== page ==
If you’re wondering why your long-standing client is not replying to the email you sent asking for 30 minutes to brief them on your new offering, take a step back and consider that they just might be dealing with some serious sh** of their own right now–consciously or otherwise. The good intentions and solid logic that suggest they need what you’re selling more than ever don’t change that. Adding a standard, “Hope you and your loved ones are doing OK under the circumstances” at the beginning of your emails isn’t nearly enough. Conducting more engaging Zoom meetings isn’t enough, either.

Anyone whose success depends of the quality of their relationships should be laser focused on being of greater service to clients, starting with relating to them as businesspeople, yes, but also simply as people. There is an unprecedented opportunity to do right and do good (#silverlining) by taking our relationships deeper and broader.

If a trusted advisor is a safe haven for tough issues, consider how many more tough issues there are to be safe havens for right now. Our current environment is a weirdly helpful backdrop for doing that, and faster than ever before. We’ve all been physically and emotionally disconnected for months; people are craving connection. Plus, things that weren’t previously possible or the norm before are becoming commonplace. One example: Thanks to the shared impact of COVID on our loved ones, it suddenly seems more relevant to talk about our families and home situations even in our “business” conversations. Another example: That new possible client who, before COVID, would never turn her camera on in Zoom? Now it’s her default.

And therein lies the extraordinary opportunity to make more meaningful and lasting connections, provided that we lead with our caring, not with our spit-polished “virtual selling” techniques.

The biggest trust de-railer for us all right now is the same as it has always been, only amplified x 10: it’s fear.  There’s the fear of not making our numbers, of losing our jobs, of losing a family member, and more. Uncertainty is the word of the day, and our human brains are fighting ambiguity at every turn. Fear triggers our basest instincts: we default to protecting ourselves, obsessing about stuff, and avoiding relationship risks (or any risks, for that matter). This in turn affects our ability to really tune in to and be of service to others. Plus, we add to the cacophony when we don’t manage our own “stuff.”

Your results will be seriously compromised—in some cases, indelibly—unless and until you (1) recognize your fear and (2) deal with it effectively,

The only thing worse than a hammer looking for a nail is a fear-based hammer looking for a nail.

Your pre-pandemic relationship liabilities haven’t mysteriously disappeared. To quote Warren Buffett, “Only when the tide goes out do you discover who’s been swimming naked.” When things are going well, it’s easy to ignore mediocre relationship skills because you’re successfully getting the next sale or getting the job done.

Now is the time to do some serious personal work so that you can get seriously focused on how to make a difference for your clients and other people who matter to you.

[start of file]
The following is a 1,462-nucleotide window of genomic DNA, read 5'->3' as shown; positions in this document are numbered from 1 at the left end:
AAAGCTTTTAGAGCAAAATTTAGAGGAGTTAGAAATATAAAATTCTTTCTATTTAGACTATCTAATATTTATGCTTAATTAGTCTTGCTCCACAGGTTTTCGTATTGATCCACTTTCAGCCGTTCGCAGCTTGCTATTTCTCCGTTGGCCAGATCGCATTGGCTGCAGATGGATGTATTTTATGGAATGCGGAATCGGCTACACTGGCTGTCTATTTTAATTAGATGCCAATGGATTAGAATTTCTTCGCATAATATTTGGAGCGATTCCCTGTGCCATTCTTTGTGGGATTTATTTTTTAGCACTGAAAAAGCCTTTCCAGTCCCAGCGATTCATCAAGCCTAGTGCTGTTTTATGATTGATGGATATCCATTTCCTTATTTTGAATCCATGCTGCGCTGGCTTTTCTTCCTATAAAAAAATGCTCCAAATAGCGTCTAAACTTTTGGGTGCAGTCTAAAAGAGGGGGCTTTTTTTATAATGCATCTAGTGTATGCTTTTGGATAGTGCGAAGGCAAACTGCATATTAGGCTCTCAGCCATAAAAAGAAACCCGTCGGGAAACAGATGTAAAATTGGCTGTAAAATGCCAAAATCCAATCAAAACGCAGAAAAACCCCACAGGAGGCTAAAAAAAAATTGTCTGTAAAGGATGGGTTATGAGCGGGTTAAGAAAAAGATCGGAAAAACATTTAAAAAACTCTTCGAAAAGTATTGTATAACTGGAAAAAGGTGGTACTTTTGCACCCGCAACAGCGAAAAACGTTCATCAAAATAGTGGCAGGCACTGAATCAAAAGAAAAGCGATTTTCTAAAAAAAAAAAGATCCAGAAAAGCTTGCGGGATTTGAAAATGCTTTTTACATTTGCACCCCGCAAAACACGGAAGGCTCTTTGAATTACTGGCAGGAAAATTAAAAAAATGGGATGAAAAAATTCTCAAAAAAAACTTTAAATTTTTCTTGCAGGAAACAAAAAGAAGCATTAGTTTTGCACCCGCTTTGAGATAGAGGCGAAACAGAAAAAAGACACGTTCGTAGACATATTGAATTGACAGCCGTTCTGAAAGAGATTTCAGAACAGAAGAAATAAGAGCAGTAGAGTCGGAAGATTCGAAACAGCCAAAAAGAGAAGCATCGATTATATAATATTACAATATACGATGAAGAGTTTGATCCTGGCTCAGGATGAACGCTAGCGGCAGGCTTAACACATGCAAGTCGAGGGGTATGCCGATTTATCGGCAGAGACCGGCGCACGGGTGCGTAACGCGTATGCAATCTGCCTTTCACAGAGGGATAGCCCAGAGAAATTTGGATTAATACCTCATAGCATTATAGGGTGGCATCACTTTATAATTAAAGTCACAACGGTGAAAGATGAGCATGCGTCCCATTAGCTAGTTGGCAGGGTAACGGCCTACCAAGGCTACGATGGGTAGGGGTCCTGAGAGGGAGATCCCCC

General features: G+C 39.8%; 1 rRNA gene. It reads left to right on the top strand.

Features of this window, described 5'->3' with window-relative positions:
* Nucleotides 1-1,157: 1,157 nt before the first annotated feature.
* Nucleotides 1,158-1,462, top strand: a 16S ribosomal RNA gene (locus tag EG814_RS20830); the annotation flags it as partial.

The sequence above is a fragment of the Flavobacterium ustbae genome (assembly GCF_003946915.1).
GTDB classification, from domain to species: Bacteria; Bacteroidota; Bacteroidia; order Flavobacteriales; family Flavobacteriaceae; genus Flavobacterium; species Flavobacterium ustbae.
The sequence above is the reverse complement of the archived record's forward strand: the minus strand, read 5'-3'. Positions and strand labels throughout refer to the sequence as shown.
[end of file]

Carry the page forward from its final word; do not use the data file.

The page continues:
The bottom line …

True trusted advisorship demands that we find ways to make choices from our higher selves, not from our baser instincts, and not from our bag of virtual tricks. Our current reality is a call to lead with time-tested relationship principles (80%) and shore them up with virtual best practices (20%) to form everlasting client bonds and deep, unshakable loyalty.

In Part II, we’ll show you how to use the trust equation as a framework to do exactly that.

Building Trust In A Crisis



Pandemic. Covid-19. Unprecedented. New normal…

… You can write the rest of this paragraph yourself – things have changed. Is there anything left to be written about it all?

Yes there is. It’s about trust. In particular – how do you manage interpersonal trust in professional relationships?  How have trust dynamics changed in working with and selling to clients? What about trust in management and leadership?

For over 20 years, Trusted Advisor Associates has helped professionals deepen trust with clients and colleagues. We built this page to share our most-relevant thinking on navigating trust in professional relationships during the current crisis.

Click on Areas of focus:



Emotional Components of Trust

In normal times, the emotional aspects of trustworthiness (Intimacy and Self orientation) are slightly more powerful than the non-emotional traits (Credibility & Reliability) See The Trust Equation to learn more.

Now, the importance of those emotional components is multiples more – since the overwhelming response to a crisis like this is an emotional one. Broadly speaking, we need to manage our Self-orientation and increase our Intimacy.

Self orientation

Your self-orientation is likely to be high right now, whether you realize it or not. On the other hand – so is everyone else’s.

We recognize – and will remember – those who are able to genuinely reach out beyond their own psyches and connect with others in such times.

Grant yourself the grace to realize that things are different . Recognize and acknowledge what you are experiencing, and manage your Self-orientation moving forward.

Resources

Intimacy & Empathy

Everyone deals with stress in their own way. You are unique – and so is everyone else.

Remember the acronym, N.A.P.A.L.M.: Not All People Are Like Me. Others’ experiences are likely to be different from yours, even if their circumstances appear to be similar.